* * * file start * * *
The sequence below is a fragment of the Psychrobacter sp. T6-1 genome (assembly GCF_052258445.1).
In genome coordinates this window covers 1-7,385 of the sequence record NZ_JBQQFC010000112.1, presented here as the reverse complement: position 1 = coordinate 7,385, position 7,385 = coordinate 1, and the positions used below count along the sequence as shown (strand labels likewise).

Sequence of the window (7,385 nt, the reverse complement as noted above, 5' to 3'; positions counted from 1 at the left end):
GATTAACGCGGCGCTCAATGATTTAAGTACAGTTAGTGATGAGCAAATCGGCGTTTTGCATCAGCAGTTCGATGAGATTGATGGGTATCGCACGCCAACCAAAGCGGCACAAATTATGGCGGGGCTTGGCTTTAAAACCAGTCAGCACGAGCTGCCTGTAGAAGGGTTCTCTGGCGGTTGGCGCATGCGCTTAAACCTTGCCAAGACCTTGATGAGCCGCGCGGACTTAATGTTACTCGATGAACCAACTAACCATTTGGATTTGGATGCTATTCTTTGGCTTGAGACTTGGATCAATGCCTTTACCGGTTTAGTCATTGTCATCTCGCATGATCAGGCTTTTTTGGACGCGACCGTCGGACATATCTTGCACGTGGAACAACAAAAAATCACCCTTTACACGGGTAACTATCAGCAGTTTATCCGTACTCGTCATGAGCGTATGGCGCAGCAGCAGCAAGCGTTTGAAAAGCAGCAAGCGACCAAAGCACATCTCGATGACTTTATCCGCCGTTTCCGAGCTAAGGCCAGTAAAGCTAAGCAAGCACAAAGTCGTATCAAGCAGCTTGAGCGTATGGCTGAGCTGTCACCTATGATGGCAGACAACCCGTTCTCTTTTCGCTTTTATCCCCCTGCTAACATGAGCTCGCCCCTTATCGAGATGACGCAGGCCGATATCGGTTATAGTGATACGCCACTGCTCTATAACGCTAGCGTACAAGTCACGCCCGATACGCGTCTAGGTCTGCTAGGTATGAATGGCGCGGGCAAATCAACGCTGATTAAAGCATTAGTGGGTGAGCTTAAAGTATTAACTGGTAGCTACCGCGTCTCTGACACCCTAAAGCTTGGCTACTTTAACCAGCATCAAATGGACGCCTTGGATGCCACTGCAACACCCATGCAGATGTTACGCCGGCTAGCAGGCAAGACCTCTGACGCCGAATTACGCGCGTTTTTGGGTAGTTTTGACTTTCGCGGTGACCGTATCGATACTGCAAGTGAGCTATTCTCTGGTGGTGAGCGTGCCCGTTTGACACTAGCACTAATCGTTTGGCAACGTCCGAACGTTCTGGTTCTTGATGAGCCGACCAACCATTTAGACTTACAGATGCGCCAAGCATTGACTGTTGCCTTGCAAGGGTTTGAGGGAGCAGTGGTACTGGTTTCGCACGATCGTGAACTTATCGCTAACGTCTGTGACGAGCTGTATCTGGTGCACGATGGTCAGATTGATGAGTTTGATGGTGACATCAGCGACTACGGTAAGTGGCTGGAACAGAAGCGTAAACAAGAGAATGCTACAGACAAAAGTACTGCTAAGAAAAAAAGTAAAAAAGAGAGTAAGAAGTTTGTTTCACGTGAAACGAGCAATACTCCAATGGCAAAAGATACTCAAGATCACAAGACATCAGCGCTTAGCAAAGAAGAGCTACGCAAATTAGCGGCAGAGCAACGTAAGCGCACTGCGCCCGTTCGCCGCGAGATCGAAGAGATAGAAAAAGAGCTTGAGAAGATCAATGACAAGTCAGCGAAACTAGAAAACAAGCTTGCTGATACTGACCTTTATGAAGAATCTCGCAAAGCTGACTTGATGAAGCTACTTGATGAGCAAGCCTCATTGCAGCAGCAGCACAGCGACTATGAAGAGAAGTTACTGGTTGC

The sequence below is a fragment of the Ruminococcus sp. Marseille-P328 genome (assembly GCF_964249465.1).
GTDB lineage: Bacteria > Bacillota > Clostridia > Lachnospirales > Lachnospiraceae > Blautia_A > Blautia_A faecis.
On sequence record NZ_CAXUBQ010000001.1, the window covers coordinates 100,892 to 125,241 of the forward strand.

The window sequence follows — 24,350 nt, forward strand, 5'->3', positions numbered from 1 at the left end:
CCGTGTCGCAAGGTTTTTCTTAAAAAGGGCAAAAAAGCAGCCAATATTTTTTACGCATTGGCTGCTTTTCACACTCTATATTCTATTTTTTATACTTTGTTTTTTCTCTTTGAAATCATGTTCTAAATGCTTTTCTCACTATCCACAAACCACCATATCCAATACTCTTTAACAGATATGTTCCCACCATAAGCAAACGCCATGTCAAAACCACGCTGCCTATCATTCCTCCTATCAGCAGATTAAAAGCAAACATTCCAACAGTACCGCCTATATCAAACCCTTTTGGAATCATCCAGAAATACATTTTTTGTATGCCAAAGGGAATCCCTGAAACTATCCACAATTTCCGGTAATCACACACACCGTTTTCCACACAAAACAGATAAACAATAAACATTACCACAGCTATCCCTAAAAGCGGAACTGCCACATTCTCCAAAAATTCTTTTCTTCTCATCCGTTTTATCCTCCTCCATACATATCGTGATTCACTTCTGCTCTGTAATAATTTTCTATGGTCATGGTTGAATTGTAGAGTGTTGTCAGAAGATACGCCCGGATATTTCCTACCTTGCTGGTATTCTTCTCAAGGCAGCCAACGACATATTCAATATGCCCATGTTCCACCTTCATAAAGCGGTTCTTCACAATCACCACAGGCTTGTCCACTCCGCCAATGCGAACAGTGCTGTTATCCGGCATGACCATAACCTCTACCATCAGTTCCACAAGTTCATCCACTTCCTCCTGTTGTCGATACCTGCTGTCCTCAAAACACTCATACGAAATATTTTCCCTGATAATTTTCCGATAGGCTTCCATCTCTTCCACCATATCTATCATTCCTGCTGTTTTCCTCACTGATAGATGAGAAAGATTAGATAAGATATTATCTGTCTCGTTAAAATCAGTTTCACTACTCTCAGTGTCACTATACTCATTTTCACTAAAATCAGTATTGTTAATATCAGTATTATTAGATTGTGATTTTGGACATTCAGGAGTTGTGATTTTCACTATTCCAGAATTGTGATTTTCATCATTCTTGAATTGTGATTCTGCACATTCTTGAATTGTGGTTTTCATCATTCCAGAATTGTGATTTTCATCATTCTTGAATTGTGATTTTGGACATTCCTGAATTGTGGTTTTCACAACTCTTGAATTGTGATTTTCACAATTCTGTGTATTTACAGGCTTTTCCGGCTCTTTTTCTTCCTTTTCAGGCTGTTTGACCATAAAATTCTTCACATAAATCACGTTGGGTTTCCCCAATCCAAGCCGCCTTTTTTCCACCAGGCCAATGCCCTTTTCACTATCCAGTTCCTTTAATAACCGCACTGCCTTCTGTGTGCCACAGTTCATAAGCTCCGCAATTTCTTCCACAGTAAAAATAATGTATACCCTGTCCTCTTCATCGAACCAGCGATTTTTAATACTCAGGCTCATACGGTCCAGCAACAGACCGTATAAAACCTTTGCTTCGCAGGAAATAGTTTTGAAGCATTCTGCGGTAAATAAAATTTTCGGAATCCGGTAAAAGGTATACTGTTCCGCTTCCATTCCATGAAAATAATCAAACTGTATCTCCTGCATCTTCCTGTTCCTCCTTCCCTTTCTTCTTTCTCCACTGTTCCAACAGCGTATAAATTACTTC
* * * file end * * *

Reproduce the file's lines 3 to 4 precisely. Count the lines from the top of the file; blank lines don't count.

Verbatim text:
Sequence of the window (7,385 nt, the reverse complement as noted above, 5' to 3'; positions counted from 1 at the left end):
GATTAACGCGGCGCTCAATGATTTAAGTACAGTTAGTGATGAGCAAATCGGCGTTTTGCATCAGCAGTTCGATGAGATTGATGGGTATCGCACGCCAACCAAAGCGGCACAAATTATGGCGGGGCTTGGCTTTAAAACCAGTCAGCACGAGCTGCCTGTAGAAGGGTTCTCTGGCGGTTGGCGCATGCGCTTAAACCTTGCCAAGACCTTGATGAGCCGCGCGGACTTAATGTTACTCGATGAACCAACTAACCATTTGGATTTGGATGCTATTCTTTGGCTTGAGACTTGGATCAATGCCTTTACCGGTTTAGTCATTGTCATCTCGCATGATCAGGCTTTTTTGGACGCGACCGTCGGACATATCTTGCACGTGGAACAACAAAAAATCACCCTTTACACGGGTAACTATCAGCAGTTTATCCGTACTCGTCATGAGCGTATGGCGCAGCAGCAGCAAGCGTTTGAAAAGCAGCAAGCGACCAAAGCACATCTCGATGACTTTATCCGCCGTTTCCGAGCTAAGGCCAGTAAAGCTAAGCAAGCACAAAGTCGTATCAAGCAGCTTGAGCGTATGGCTGAGCTGTCACCTATGATGGCAGACAACCCGTTCTCTTTTCGCTTTTATCCCCCTGCTAACATGAGCTCGCCCCTTATCGAGATGACGCAGGCCGATATCGGTTATAGTGATACGCCACTGCTCTATAACGCTAGCGTACAAGTCACGCCCGATACGCGTCTAGGTCTGCTAGGTATGAATGGCGCGGGCAAATCAACGCTGATTAAAGCATTAGTGGGTGAGCTTAAAGTATTAACTGGTAGCTACCGCGTCTCTGACACCCTAAAGCTTGGCTACTTTAACCAGCATCAAATGGACGCCTTGGATGCCACTGCAACACCCATGCAGATGTTACGCCGGCTAGCAGGCAAGACCTCTGACGCCGAATTACGCGCGTTTTTGGGTAGTTTTGACTTTCGCGGTGACCGTATCGATACTGCAAGTGAGCTATTCTCTGGTGGTGAGCGTGCCCGTTTGACACTAGCACTAATCGTTTGGCAACGTCCGAACGTTCTGGTTCTTGATGAGCCGACCAACCATTTAGACTTACAGATGCGCCAAGCATTGACTGTTGCCTTGCAAGGGTTTGAGGGAGCAGTGGTACTGGTTTCGCACGATCGTGAACTTATCGCTAACGTCTGTGACGAGCTGTATCTGGTGCACGATGGTCAGATTGATGAGTTTGATGGTGACATCAGCGACTACGGTAAGTGGCTGGAACAGAAGCGTAAACAAGAGAATGCTACAGACAAAAGTACTGCTAAGAAAAAAAGTAAAAAAGAGAGTAAGAAGTTTGTTTCACGTGAAACGAGCAATACTCCAATGGCAAAAGATACTCAAGATCACAAGACATCAGCGCTTAGCAAAGAAGAGCTACGCAAATTAGCGGCAGAGCAACGTAAGCGCACTGCGCCCGTTCGCCGCGAGATCGAAGAGATAGAAAAAGAGCTTGAGAAGATCAATGACAAGTCAGCGAAACTAGAAAACAAGCTTGCTGATACTGACCTTTATGAAGAATCTCGCAAAGCTGACTTGATGAAGCTACTTGATGAGCAAGCCTCATTGCAGCAGCAGCACAGCGACTATGAAGAGAAGTTACTGGTTGC